Hamptons Subway Newsletter: Week of April 24–20, 2020

Hamptons Subway station sign
What's in a name? Photo: ViewApart/iStock/Thinkstock

A very old speakeasy and a new platform tenant are in the news this week in the Hamptons Subway Newsletter.

We are preparing to resume our service as soon as social restrictions are lifted, whenever that is. President Trump however has assured Commissioner Aspinall that he will be among the first to know. Alec Baldwin was seen in Amagansett on the sidewalk, looking longingly down the stairs to the subway platform below and apparently hoping the service would reopen soon. That was on Wednesday afternoon.

As reported last week, Hamptons Subway is leasing the platform space at all its stations while the hunkering-down situation continues. As reported, one tenant, the Great Lakes Art Gallery from Duluth, Minnesota, has leased the Southampton platform to show its sensational array of paintings of the Great Lakes. Also, the East Hampton platform has been leased by Giuseppi Figaro, who is operating a barber shop there with the barber chairs set six feet apart and the haircutting done remotely. Giuseppi uses a special flying drone scissors he invented to cut hair via his TV remote control from the safety of his home in Hampton Bays.

Now a third tenant has leased space on a platform. Franklin Barkley Obtuse, the peanut butter billionaire from the Upper East Side, has rented the Water Mill platform to store the 3,000 rolls of toilet paper he purchased at King Kullen in Bridgehampton two weeks ago. This will keep his oceanfront Mecox mansion in toilet paper for an infinite number of years, or until the sequester order is lifted.

Because the Hamptons Subway system was constructed by builder Ivan Kratz in 1928 but then never opened because the Crash of ’29 wiped Kratz out (and sent him to jail), our  maintenance staff today is occasionally finding old artifacts in previously locked storage rooms along the walls of the tunnels between the stations.

Last Thursday, for example, they discovered a complete classic speakeasy. Prohibition was in effect in those days, and this speakeasy stood behind a never-opened unmarked heavy steel door with a peephole between Water Mill and Bridgehampton so hopefuls could say “Joe Sent Me” to gain access. Inside, our maintenance crew found a 50-foot-long bar with a mirror and shelves along the back wall, stocked with all sorts of non-alcoholic beverages such as old bottles of apple juice, prune juice, orange juice, Coca-Cola, ginger ale, club soda and tonic water. However, in a secret locked drawer under the bar facing the bartender, bottles of Scotch, rye, rum, vodka, gin, bourbon and bootleg hooch were found. All was removed and transported to the safe in the oceanfront home of Commissioner Aspinall in Southampton.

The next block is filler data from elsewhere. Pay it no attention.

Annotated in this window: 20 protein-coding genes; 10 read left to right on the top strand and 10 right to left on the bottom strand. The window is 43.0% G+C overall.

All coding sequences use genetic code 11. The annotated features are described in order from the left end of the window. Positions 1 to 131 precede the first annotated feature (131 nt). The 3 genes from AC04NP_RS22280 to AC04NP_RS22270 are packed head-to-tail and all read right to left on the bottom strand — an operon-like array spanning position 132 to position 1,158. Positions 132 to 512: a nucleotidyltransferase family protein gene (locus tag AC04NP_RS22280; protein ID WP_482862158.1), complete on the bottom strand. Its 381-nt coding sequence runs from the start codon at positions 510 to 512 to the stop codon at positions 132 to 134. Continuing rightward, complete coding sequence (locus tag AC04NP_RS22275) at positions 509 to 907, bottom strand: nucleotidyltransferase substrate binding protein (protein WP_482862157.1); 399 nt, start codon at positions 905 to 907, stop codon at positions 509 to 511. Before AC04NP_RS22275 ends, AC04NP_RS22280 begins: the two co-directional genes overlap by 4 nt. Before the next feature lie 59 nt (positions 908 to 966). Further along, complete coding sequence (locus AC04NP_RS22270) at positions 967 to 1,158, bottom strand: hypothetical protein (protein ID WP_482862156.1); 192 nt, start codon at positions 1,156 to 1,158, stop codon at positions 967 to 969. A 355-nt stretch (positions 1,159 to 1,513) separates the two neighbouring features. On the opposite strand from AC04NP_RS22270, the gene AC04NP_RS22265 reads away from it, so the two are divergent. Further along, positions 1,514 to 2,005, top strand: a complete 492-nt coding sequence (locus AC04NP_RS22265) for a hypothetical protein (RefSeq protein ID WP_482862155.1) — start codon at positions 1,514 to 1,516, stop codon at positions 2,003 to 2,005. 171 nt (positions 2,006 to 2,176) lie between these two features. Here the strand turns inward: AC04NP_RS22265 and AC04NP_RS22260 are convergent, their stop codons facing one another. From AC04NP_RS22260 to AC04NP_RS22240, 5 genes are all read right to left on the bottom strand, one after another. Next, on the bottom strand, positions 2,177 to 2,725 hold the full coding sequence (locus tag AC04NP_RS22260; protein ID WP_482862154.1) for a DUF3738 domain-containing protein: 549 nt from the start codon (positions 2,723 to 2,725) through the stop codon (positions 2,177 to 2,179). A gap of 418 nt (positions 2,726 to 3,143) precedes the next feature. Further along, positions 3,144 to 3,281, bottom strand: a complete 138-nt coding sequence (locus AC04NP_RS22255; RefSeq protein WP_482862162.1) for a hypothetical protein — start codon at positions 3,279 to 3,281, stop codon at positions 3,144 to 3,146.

Because subway trains left standing for long periods of time can develop fuel-pump-hose trouble and busted pistons or carburetors, the Hamptons Subway trains are being taken out every day to run them at 10 miles an hour along the entire Hamptons Subway system circuit, from Montauk to Westhampton Beach and back, every hour on the hour to keep them fresh. So the Commissioner says if you really need to get from point A to point B on any given day, you are welcome to come down to any platform—the turnstiles can be jumped—and just hop on board any train as it passes through any station. It’s free of charge and he won’t tell anybody.

If you are one of my friends, be sure to stop by my oceanfront Mecox manse this Saturday night beginning at 11 p.m. for a little six-foot-distance celebration. Just say “Bill sent me” at the door and you’ll be let in immediately.


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